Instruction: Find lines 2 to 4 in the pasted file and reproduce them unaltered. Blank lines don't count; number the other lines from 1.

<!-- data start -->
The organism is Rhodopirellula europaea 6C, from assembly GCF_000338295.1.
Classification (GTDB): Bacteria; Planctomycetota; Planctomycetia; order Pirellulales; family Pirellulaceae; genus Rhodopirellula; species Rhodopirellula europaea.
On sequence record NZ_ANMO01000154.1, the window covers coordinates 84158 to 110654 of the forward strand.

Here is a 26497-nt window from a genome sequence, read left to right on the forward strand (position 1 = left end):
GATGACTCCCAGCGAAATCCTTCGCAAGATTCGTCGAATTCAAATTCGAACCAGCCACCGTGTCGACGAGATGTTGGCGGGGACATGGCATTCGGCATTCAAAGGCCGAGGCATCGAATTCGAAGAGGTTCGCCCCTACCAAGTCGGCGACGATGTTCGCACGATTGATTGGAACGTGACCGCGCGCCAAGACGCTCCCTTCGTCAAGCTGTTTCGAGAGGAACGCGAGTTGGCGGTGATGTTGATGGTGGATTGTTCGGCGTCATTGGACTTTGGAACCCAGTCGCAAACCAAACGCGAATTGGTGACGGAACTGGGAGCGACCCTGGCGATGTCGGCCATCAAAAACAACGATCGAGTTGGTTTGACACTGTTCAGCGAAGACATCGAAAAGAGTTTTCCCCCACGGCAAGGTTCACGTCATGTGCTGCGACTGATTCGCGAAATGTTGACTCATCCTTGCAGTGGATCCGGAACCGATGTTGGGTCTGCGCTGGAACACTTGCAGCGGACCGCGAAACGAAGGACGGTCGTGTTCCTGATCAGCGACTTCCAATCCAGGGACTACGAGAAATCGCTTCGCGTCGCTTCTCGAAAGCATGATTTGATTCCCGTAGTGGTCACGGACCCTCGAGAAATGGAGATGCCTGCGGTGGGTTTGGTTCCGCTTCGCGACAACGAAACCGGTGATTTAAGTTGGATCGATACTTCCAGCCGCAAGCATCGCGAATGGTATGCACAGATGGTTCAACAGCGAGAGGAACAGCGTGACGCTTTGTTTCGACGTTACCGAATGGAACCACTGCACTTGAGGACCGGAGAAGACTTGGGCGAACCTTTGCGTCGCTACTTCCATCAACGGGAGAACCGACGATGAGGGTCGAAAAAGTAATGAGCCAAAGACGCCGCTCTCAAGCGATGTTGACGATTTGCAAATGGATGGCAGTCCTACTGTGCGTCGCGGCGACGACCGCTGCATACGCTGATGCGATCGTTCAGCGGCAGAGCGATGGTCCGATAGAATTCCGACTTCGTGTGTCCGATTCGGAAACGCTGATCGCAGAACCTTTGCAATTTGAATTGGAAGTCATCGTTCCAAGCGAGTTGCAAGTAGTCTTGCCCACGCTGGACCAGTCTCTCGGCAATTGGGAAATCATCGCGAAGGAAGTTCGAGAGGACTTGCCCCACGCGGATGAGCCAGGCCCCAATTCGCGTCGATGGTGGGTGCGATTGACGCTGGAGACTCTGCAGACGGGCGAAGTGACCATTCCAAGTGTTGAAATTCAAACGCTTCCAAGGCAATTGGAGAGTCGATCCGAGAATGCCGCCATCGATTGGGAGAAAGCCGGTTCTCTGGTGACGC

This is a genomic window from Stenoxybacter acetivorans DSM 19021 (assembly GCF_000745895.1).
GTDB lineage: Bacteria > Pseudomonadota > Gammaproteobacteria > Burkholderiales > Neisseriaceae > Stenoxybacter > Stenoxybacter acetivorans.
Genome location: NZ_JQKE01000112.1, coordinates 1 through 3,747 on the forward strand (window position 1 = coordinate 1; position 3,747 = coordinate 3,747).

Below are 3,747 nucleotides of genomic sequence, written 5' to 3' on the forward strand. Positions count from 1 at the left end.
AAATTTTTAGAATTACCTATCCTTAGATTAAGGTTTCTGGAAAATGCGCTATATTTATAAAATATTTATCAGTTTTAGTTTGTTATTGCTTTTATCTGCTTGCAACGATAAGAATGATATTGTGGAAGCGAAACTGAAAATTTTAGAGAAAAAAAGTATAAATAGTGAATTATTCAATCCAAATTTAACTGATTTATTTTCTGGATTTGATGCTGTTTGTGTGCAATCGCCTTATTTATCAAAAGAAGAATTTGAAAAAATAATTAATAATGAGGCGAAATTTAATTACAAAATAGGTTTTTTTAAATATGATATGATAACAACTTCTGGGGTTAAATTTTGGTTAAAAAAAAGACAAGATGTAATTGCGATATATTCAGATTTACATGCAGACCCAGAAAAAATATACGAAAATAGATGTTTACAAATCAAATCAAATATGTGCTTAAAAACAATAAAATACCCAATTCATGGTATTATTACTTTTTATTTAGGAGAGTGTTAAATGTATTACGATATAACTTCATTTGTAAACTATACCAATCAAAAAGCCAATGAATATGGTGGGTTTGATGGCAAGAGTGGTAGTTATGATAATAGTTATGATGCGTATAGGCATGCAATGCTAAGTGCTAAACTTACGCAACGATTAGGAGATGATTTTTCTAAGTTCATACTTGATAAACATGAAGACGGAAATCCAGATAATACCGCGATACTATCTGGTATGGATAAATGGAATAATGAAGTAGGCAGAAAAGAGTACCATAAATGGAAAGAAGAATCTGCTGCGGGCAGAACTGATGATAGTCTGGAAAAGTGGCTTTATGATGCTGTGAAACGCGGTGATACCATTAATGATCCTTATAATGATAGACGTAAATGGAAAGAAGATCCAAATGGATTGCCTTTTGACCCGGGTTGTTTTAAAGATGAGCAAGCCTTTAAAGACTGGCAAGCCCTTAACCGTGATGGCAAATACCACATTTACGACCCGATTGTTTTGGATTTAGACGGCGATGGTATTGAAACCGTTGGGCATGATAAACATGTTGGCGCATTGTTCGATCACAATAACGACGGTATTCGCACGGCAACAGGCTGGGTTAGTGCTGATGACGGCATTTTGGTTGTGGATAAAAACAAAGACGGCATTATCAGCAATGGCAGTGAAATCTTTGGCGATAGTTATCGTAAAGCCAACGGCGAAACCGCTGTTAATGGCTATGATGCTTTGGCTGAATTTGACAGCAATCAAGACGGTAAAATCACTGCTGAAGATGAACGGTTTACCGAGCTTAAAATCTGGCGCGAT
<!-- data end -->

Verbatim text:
Classification (GTDB): Bacteria; Planctomycetota; Planctomycetia; order Pirellulales; family Pirellulaceae; genus Rhodopirellula; species Rhodopirellula europaea.
On sequence record NZ_ANMO01000154.1, the window covers coordinates 84158 to 110654 of the forward strand.

Here is a 26497-nt window from a genome sequence, read left to right on the forward strand (position 1 = left end):